May 27, 2012
0226 GERMANY - As if the time would keep standing
A very appropriate name for this artistic photo by Ingo Quake. As for colors, I like this combination of red and green, both intense. The photo provides too little detail to can indicate if it's made in Germany or elsewhere. The building is certainly old, not because the plaster is eaten by time, but rather because the windows are placed quite low. A little odd is that the plaster is unkempt, but the exterior shutters seem to be recently painted. The curtains suggests 19th century on the one hand, and on the other that the house is probably inhabited by older people.
A brief parenthesis about the shutters. Technically a shutter is either a solid or slated window cover. Probably that the first shutters originated from ancient Greece, and that they were originally designed for light control, ventilation and protection from the elements. Until the 20th century it have been used widely, both in urban and rural areas, both inside and outside windows, both functional and decorative purposes. Functional shutters have traditionally been constructed from solid woods, to endure outside elements. In many European countries were brightly coloured , creating a contrast with the rest of the façade. Almost all the architectural styles used shutters, in one form or another.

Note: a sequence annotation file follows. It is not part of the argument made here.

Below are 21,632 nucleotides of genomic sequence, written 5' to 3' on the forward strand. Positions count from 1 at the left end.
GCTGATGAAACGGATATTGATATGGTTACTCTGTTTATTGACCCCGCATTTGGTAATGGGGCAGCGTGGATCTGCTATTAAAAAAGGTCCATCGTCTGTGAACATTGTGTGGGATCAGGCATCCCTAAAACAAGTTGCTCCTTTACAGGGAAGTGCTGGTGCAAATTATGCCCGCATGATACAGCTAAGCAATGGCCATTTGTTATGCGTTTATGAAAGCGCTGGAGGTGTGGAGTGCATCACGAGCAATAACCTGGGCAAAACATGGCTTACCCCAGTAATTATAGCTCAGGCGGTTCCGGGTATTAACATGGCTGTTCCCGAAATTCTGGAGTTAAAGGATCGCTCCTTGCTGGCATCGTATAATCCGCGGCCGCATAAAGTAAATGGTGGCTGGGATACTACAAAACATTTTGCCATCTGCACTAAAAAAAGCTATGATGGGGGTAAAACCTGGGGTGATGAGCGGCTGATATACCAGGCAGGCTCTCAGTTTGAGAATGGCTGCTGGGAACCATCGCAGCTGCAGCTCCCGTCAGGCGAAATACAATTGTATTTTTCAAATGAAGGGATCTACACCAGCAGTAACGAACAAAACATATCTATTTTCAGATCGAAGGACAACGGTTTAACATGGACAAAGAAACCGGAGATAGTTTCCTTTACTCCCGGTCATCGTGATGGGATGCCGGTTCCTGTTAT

In my childhood, by 1960-1970, in Ploieşti, the city where I was born, only few small and old stores (prăvălii) had shutters, which remained as before the war. The goal of these shutters was only to protect against theft, and they were closed when the stores finish their program. From there survived the Romanian ironic slang expression, rarely used now, "a trage obloanele" (literally "to pull the shutters"), meaning, "to close, temporarily or permanently", or (for human beings), "to die".
About the stamp, illustrating St. Peter's Cathedral of Regensburg, I wrote here.
sender: Kristin / SuperTINE (postcrossing)
sent from Hanover (Germany), on 08.05.2012
photo: Ingo Quak